A federal judge granted a motion for a preliminary injunction against a far-reaching U.S. Citizenship and Immigration Services (USCIS) fee rule. The rule would increase fees on businesses, new citizens, international students needing work authorization and others. The fees were scheduled to go into effect on October 2, 2020.

“As long as this preliminary injunction is in place, USCIS can’t raise fees,” said Doug Rand, co-founder of Boundless Immigration, in an interview. “The government will rush to obtain a stay of the injunction from the 9th Circuit, and there’s no telling how long that will take or what the outcome will be.”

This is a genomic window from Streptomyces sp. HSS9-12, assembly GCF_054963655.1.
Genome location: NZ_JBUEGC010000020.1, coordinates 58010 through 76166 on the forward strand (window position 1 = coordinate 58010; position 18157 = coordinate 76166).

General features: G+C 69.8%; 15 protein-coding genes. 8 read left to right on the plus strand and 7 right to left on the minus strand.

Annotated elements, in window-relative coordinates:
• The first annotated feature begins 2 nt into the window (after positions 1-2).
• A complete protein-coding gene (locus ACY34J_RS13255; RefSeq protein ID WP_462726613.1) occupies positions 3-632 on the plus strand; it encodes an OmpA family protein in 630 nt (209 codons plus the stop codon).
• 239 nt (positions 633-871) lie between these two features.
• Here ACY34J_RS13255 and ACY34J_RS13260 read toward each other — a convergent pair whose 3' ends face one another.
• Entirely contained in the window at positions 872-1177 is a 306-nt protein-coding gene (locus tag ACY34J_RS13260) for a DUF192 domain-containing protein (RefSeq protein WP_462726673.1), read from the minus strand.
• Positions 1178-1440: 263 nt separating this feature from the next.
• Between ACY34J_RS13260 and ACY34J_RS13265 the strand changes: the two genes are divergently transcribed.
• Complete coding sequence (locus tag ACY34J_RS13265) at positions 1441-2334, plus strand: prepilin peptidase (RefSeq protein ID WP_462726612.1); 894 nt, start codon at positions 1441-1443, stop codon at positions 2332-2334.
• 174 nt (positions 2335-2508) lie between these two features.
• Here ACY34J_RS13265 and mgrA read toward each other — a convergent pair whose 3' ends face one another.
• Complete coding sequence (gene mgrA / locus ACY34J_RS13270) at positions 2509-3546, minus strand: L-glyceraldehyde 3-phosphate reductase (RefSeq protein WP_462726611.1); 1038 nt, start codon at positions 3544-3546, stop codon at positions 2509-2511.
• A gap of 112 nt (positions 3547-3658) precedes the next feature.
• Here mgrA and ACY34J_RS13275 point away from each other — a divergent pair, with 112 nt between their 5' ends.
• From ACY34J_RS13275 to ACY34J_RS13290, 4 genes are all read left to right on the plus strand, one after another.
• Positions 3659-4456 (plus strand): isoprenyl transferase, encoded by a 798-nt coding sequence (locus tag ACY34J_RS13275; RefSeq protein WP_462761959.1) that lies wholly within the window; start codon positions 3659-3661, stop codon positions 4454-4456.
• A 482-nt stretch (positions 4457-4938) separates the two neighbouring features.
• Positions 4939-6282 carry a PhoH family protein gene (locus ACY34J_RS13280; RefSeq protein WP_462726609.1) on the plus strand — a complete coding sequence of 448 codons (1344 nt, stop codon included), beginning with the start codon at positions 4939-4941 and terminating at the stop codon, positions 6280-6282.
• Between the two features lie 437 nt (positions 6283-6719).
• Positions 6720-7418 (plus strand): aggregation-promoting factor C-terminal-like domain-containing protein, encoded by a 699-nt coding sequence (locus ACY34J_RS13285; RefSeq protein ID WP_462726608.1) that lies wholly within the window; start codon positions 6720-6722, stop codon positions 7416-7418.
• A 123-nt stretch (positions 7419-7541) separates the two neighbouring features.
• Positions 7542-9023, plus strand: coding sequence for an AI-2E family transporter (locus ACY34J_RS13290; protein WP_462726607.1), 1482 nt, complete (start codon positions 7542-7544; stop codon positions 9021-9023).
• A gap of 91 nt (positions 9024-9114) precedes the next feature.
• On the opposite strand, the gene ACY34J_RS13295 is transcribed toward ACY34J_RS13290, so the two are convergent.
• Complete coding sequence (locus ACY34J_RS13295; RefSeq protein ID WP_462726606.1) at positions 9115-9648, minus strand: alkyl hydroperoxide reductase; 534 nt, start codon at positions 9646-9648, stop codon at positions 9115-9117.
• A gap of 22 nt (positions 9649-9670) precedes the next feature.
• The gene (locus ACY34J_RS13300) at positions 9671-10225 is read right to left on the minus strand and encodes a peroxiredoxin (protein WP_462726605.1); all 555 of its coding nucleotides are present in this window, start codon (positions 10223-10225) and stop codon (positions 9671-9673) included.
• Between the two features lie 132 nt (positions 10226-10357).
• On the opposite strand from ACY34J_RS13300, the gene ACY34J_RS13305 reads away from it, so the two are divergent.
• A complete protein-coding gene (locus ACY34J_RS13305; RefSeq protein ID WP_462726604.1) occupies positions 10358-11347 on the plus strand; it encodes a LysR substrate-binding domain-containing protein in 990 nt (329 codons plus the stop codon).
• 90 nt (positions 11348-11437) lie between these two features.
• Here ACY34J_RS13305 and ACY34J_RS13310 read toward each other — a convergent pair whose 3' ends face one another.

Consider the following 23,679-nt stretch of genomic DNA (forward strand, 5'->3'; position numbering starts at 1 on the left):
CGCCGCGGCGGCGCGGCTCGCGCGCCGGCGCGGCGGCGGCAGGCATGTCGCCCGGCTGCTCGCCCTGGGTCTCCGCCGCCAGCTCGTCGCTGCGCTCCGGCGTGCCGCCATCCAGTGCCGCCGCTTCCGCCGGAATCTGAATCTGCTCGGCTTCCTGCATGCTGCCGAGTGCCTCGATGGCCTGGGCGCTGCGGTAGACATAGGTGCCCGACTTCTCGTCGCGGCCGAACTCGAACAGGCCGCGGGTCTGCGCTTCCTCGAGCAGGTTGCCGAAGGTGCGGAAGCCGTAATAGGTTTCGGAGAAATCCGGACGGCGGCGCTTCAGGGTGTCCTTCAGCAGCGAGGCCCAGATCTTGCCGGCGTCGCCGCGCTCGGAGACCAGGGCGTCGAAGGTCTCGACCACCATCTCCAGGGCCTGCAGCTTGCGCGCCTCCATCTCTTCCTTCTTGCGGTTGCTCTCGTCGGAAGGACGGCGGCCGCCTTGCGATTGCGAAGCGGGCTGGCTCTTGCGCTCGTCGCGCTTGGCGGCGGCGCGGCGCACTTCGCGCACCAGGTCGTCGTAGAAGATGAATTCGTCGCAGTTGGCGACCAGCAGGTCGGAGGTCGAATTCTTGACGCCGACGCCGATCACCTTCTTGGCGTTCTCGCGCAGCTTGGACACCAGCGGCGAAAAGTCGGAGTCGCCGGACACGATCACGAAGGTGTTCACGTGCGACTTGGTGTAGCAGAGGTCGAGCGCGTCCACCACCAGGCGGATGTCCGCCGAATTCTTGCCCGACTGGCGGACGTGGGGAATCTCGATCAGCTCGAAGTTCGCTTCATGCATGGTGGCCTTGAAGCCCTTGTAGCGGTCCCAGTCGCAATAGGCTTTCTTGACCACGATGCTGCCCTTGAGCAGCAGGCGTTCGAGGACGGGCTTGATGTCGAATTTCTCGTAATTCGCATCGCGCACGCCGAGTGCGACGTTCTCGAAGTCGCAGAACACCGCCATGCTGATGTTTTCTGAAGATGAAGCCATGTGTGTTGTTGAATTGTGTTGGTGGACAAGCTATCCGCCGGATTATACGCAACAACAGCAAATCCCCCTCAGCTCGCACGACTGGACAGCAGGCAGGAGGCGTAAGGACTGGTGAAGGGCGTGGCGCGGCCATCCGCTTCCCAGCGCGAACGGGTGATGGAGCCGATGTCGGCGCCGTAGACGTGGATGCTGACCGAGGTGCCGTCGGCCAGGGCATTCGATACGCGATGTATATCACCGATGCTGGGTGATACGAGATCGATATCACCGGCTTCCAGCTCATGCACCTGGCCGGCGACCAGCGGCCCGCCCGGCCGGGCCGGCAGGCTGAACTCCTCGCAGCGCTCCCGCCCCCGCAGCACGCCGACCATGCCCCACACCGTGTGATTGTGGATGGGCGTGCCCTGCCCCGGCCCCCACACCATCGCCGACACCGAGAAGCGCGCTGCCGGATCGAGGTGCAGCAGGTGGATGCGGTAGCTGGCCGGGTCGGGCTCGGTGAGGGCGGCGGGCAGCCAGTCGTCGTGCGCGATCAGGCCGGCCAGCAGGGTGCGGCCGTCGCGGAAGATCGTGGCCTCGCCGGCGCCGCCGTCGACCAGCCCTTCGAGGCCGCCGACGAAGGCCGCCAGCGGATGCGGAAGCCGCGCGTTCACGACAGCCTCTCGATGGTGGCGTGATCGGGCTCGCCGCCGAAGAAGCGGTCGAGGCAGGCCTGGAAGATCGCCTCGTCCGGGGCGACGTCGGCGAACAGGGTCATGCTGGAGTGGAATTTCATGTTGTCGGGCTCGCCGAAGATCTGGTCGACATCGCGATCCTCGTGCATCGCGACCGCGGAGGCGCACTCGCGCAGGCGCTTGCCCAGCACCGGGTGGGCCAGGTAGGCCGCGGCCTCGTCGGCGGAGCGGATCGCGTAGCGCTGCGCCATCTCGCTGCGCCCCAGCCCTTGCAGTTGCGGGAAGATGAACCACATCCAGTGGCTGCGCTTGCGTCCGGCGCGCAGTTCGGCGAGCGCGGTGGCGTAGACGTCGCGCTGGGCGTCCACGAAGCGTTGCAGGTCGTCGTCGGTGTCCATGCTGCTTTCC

The rule would increase fees for H-1B petitions by 21% (from $460 to $555) and L visa petitions by 75% (from $460 to $805). USCIS would impose higher fees on companies with more than 50 employees with at least 50% of their workforce in H-1B and L-1 status by reinterpreting the law to impose an additional $4,000 fee on extensions. (See here for the legislative history.) The rule would also increase the cost of petitions by more than 50% for O, TN, E, P, Q and R visas.

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